This is a high-quality portfolio with a hefty allocation to U.S. Treasuries, which accounted for 39% of the portfolio at the end of September 2016. In total, U.S. government-related debt, including agency MBS, accounted for over 60% of the portfolio. This is considerably greater than the category average. That exposure largely explains the fund's 69% stake in bonds rated AAA at the end of September, while the corresponding figure for its typical category peer was 52%. Its peers also tend to have greater exposure to securitized debt.

While it takes less credit risk than it typical peer, the fund has slightly greater exposure to interest-rate risk, which could hurt performance during periods of rising rates. It also exposes investors to moderate inflation risk. Bond yields currently reflect low inflation expectations. In fact, the five-year break-even inflation rate was 1.45% at the end of September 2016, according to the St. Louis Fed.

At the end of September, the fund's yield to maturity (2.2%) was lower than the category average (2.7%), owing to its higher-credit-quality portfolio. But its cost advantage should more than make up the difference over the long term.

Portfolio Construction
The fund employs representative sampling to track the Barclays U.S. Aggregate Float Adjusted Index, a broad proxy for the investment-grade U.S. bond market. This broad portfolio effectively diversifies risk, tilts toward the most liquid securities, and promotes low turnover, supporting a Positive Process Pillar rating.

The fund's index includes investment-grade corporate, government, and agency and agency-backed debt denominated in U.S. dollars with at least one year until maturity. However, it excludes agency and mortgage-backed securities held by the Federal Reserve. The index weights its holdings by float-adjusted market cap and is rebalanced monthly. The fund does not hold every security in the benchmark, but instead carefully replicates the index's key characteristics, such as duration and credit quality. The managers also attempt to closely match the benchmark's sector and industry weightings. Effective management has kept tracking error fairly low over the trailing three years through September 2016.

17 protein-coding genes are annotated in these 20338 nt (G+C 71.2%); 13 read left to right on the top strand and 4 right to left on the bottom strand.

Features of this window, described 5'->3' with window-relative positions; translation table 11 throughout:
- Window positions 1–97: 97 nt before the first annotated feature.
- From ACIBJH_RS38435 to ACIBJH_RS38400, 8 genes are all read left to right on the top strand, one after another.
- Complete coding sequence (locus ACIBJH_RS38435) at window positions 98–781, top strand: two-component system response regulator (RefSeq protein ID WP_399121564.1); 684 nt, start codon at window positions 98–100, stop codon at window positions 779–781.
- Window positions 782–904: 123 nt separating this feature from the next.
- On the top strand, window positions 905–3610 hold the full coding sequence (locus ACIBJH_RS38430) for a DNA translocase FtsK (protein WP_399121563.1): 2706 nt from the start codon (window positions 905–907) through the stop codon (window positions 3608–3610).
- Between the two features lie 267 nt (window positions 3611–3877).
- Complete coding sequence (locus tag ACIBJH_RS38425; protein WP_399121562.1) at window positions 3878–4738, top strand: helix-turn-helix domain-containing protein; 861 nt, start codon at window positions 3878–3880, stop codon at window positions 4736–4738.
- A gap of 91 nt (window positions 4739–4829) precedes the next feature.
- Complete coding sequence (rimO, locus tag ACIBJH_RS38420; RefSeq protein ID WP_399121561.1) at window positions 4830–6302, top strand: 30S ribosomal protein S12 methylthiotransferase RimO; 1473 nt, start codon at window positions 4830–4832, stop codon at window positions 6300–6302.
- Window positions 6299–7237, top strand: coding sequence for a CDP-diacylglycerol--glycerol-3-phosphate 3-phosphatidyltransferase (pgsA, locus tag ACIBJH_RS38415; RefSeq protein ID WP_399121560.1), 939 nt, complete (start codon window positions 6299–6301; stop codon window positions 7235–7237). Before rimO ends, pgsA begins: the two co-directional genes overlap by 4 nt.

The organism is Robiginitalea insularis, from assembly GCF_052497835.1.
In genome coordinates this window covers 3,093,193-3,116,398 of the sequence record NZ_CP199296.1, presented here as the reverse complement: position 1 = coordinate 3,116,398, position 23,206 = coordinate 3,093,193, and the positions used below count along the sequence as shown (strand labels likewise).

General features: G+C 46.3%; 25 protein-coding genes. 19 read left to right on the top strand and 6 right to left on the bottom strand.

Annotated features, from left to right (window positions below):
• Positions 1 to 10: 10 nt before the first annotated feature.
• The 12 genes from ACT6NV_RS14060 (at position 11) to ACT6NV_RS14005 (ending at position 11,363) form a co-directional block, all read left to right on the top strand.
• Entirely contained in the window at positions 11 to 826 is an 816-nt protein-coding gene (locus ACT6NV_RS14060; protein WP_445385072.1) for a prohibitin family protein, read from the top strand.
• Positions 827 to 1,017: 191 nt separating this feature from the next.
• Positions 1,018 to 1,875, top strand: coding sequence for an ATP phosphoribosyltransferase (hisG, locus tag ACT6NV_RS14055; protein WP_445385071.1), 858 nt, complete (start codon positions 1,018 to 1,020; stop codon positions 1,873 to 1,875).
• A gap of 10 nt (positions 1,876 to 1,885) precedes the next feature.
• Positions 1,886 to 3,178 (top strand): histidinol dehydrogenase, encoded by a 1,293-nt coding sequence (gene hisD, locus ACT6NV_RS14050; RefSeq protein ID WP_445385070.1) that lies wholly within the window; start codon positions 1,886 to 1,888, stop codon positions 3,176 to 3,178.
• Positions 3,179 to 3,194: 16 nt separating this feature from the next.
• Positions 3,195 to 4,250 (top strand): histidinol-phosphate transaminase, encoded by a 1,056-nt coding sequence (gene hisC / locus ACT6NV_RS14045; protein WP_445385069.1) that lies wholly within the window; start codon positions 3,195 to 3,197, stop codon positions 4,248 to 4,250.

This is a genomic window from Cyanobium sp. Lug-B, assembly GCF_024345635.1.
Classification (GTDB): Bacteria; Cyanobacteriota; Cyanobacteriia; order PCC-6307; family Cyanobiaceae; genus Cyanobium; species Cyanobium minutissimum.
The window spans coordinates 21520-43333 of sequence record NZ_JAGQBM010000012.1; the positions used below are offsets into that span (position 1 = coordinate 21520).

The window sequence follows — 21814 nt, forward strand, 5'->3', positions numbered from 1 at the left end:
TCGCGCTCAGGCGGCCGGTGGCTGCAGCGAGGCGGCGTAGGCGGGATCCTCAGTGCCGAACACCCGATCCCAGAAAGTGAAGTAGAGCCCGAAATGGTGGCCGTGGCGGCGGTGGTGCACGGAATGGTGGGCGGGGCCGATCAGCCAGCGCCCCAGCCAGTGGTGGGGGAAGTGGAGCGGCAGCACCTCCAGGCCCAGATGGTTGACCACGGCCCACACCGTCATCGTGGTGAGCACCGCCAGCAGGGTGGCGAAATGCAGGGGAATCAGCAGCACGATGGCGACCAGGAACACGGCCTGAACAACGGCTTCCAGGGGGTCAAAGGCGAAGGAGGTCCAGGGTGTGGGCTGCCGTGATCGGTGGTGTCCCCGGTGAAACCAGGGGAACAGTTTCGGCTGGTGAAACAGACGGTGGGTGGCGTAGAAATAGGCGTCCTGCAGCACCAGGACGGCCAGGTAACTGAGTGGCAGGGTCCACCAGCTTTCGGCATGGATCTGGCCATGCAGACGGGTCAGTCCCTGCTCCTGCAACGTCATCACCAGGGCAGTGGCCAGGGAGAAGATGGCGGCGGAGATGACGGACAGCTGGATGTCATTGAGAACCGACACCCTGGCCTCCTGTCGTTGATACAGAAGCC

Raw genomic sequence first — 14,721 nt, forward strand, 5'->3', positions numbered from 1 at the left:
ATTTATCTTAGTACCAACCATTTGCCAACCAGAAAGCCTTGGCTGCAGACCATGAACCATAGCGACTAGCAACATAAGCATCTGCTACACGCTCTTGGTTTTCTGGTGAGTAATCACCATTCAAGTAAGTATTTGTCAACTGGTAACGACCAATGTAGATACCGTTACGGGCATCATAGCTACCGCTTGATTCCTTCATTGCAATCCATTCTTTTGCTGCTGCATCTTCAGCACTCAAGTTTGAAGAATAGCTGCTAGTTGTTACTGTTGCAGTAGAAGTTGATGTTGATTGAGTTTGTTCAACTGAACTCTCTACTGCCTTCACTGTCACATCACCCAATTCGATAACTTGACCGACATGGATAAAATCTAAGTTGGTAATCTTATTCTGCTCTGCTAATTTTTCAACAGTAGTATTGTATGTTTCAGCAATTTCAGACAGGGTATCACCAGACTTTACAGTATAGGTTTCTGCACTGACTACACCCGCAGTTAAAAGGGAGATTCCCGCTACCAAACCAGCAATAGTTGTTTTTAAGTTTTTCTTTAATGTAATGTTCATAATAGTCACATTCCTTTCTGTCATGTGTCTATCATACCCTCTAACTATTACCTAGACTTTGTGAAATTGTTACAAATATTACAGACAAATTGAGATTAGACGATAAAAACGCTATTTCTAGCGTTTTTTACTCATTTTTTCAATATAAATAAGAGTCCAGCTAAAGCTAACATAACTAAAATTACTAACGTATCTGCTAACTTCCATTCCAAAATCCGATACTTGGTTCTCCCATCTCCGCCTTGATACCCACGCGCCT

Vanguard charges a low 0.06% expense ratio for this offering, making it one of the cheapest funds in the category. Therefore, it earns a Positive Price Pillar rating. On average, funds in the intermediate-term bond category charge 0.80%. Over the trailing three years through September 2016, the fund's performance has lagged its benchmark by 5 basis points annually.

There is a separate mutual fund share class of this fund, Vanguard Total Bond Market Index VBTLX, which carries the same expense ratio and has a $10,000 minimum investment requirement.

IShares Core US Aggregate Bond AGG (0.05% expense ratio) and Schwab US Aggregate Bond SCHZ (0.04% expense ratio) are the next closest alternatives. They both track the Barclays U.S. Aggregate Bond Index, which is identical to BND's index, except it does not adjust for bonds held by the Federal Reserve. However, this difference has not had a big impact on their portfolios or performance.

IShares Core Total USD Bond Market ETF IUSB (0.08% expense ratio) offers broader market-cap-weighted exposure to the U.S. bond market than the Barclays Aggregate Bond Index. It includes both investment-grade and high-yield bonds, which gives it a slightly higher yield to maturity.

PIMCO Total Return Active ETF BOND (0.57% expense ratio) is a compelling actively managed alternative. It applies a very similar strategy to Bronze-rated PIMCO Total Return PTTAX (0.85% expense ratio), though it has a much smaller portfolio. Both funds aim to beat the Barclays U.S. Aggregate Bond Index through macroeconomic bets and security selection. 


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Alex Bryan is an ETF analyst with Morningstar.